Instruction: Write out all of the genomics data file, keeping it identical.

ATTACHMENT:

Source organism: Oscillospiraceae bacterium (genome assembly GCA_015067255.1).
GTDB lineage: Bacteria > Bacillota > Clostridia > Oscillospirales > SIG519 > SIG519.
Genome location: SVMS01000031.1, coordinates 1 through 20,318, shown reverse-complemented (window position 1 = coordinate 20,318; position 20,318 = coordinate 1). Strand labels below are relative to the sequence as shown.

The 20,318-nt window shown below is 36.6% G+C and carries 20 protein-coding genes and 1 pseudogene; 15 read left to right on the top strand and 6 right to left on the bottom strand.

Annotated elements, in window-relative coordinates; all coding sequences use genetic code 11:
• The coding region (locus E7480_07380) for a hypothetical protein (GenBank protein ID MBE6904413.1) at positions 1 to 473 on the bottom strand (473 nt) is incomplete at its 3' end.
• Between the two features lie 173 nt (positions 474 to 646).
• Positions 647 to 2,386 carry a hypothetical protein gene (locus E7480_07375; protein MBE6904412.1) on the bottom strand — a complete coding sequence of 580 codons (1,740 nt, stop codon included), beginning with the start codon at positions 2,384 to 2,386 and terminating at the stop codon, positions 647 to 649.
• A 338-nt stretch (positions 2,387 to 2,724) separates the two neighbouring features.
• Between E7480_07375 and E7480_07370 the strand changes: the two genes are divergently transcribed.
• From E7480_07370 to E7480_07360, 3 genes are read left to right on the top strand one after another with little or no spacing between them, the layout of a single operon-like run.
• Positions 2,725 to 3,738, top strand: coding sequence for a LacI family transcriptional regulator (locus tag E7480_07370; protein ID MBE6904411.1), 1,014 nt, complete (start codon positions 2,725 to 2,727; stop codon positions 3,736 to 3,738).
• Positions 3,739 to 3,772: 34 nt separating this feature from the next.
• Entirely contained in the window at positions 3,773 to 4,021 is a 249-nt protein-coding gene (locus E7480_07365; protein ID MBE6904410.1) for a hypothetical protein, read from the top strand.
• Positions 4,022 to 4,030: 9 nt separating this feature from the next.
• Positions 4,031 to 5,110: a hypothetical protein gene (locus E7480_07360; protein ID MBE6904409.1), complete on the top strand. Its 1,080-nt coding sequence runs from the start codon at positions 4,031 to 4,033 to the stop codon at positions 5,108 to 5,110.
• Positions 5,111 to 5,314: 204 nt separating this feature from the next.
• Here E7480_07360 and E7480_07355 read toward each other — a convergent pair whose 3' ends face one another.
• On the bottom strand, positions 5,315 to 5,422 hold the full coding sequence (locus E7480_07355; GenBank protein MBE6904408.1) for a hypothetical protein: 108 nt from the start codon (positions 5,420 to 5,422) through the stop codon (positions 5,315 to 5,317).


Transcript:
Source organism: Oscillospiraceae bacterium (genome assembly GCA_015067255.1).
GTDB lineage: Bacteria > Bacillota > Clostridia > Oscillospirales > SIG519 > SIG519.
Genome location: SVMS01000031.1, coordinates 1 through 20,318, shown reverse-complemented (window position 1 = coordinate 20,318; position 20,318 = coordinate 1). Strand labels below are relative to the sequence as shown.

The 20,318-nt window shown below is 36.6% G+C and carries 20 protein-coding genes and 1 pseudogene; 15 read left to right on the top strand and 6 right to left on the bottom strand.

Annotated elements, in window-relative coordinates; all coding sequences use genetic code 11:
• The coding region (locus E7480_07380) for a hypothetical protein (GenBank protein ID MBE6904413.1) at positions 1 to 473 on the bottom strand (473 nt) is incomplete at its 3' end.
• Between the two features lie 173 nt (positions 474 to 646).
• Positions 647 to 2,386 carry a hypothetical protein gene (locus E7480_07375; protein MBE6904412.1) on the bottom strand — a complete coding sequence of 580 codons (1,740 nt, stop codon included), beginning with the start codon at positions 2,384 to 2,386 and terminating at the stop codon, positions 647 to 649.
• A 338-nt stretch (positions 2,387 to 2,724) separates the two neighbouring features.
• Between E7480_07375 and E7480_07370 the strand changes: the two genes are divergently transcribed.
• From E7480_07370 to E7480_07360, 3 genes are read left to right on the top strand one after another with little or no spacing between them, the layout of a single operon-like run.
• Positions 2,725 to 3,738, top strand: coding sequence for a LacI family transcriptional regulator (locus tag E7480_07370; protein ID MBE6904411.1), 1,014 nt, complete (start codon positions 2,725 to 2,727; stop codon positions 3,736 to 3,738).
• Positions 3,739 to 3,772: 34 nt separating this feature from the next.
• Entirely contained in the window at positions 3,773 to 4,021 is a 249-nt protein-coding gene (locus E7480_07365; protein ID MBE6904410.1) for a hypothetical protein, read from the top strand.
• Positions 4,022 to 4,030: 9 nt separating this feature from the next.
• Positions 4,031 to 5,110: a hypothetical protein gene (locus E7480_07360; protein ID MBE6904409.1), complete on the top strand. Its 1,080-nt coding sequence runs from the start codon at positions 4,031 to 4,033 to the stop codon at positions 5,108 to 5,110.
• Positions 5,111 to 5,314: 204 nt separating this feature from the next.
• Here E7480_07360 and E7480_07355 read toward each other — a convergent pair whose 3' ends face one another.
• On the bottom strand, positions 5,315 to 5,422 hold the full coding sequence (locus E7480_07355; GenBank protein MBE6904408.1) for a hypothetical protein: 108 nt from the start codon (positions 5,420 to 5,422) through the stop codon (positions 5,315 to 5,317).